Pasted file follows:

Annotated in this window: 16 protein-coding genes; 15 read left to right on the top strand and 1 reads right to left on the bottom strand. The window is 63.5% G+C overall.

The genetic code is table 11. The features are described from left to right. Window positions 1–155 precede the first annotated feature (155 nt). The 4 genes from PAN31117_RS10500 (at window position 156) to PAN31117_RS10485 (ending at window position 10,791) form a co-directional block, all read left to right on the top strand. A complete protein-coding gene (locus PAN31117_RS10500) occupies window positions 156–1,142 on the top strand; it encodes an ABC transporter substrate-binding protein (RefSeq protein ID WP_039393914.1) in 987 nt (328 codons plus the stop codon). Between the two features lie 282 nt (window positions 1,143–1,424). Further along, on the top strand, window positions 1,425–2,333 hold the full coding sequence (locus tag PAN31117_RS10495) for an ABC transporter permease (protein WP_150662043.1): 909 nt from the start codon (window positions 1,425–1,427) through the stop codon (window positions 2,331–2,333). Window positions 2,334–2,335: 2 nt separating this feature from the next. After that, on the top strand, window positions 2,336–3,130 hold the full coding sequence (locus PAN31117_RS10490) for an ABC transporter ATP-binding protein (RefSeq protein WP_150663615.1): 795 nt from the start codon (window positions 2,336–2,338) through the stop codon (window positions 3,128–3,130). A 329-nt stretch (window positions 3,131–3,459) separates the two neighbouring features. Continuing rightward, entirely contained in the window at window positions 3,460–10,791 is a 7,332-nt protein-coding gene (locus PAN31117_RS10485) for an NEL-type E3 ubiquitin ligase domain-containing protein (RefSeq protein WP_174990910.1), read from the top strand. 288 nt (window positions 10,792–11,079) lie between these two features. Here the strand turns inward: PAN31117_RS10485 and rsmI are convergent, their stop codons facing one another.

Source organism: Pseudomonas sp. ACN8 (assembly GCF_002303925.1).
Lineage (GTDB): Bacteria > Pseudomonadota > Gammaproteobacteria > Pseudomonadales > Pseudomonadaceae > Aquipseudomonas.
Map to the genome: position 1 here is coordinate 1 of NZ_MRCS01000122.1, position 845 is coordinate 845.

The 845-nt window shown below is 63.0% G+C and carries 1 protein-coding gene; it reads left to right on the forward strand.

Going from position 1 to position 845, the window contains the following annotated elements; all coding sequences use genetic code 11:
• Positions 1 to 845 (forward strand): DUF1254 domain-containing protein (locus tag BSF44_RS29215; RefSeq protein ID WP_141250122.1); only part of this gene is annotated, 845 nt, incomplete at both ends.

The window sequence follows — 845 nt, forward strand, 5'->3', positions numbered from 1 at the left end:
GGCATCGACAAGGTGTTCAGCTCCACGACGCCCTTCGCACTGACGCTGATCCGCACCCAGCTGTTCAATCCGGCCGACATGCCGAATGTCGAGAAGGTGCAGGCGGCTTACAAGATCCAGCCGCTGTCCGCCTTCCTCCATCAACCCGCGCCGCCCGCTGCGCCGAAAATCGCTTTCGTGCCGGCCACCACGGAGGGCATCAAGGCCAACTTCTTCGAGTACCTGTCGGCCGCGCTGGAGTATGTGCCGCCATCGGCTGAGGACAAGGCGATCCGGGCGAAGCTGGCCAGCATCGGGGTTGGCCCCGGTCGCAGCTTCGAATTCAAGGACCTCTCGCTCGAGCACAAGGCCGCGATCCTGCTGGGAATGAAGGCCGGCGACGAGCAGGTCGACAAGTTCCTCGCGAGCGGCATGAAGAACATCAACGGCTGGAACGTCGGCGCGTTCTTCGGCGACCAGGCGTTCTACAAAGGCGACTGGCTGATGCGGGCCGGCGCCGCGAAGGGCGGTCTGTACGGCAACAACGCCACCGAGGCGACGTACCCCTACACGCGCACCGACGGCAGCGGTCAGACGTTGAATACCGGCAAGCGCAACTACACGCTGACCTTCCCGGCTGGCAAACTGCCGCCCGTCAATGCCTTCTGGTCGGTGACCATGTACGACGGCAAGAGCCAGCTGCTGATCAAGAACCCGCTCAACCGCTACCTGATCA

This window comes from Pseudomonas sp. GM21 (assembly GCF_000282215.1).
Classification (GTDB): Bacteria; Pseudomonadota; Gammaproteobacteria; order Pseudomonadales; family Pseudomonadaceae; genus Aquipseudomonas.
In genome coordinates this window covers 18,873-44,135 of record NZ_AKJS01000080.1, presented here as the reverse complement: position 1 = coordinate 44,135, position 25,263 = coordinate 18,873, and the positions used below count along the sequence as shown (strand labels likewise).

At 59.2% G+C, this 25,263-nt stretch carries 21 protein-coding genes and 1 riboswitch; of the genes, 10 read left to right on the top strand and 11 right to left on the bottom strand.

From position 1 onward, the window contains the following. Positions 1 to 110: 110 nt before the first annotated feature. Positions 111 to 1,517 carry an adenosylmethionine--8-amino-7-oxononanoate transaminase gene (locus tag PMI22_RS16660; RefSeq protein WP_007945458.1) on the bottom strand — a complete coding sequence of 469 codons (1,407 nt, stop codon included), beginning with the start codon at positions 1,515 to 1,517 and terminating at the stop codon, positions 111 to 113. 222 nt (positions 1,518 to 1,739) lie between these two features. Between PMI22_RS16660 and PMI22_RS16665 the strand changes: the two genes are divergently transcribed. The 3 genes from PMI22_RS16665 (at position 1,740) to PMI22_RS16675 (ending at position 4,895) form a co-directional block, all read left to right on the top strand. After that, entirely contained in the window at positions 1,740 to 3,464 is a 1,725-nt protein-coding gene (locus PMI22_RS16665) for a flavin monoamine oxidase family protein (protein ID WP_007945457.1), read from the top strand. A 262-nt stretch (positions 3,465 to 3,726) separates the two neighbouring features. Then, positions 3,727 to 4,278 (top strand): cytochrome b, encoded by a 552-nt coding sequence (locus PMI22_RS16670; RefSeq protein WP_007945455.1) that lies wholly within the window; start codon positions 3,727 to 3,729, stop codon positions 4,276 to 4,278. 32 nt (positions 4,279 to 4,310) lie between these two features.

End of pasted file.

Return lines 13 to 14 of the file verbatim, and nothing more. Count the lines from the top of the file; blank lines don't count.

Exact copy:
In genome coordinates this window covers 18,873-44,135 of record NZ_AKJS01000080.1, presented here as the reverse complement: position 1 = coordinate 44,135, position 25,263 = coordinate 18,873, and the positions used below count along the sequence as shown (strand labels likewise).

At 59.2% G+C, this 25,263-nt stretch carries 21 protein-coding genes and 1 riboswitch; of the genes, 10 read left to right on the top strand and 11 right to left on the bottom strand.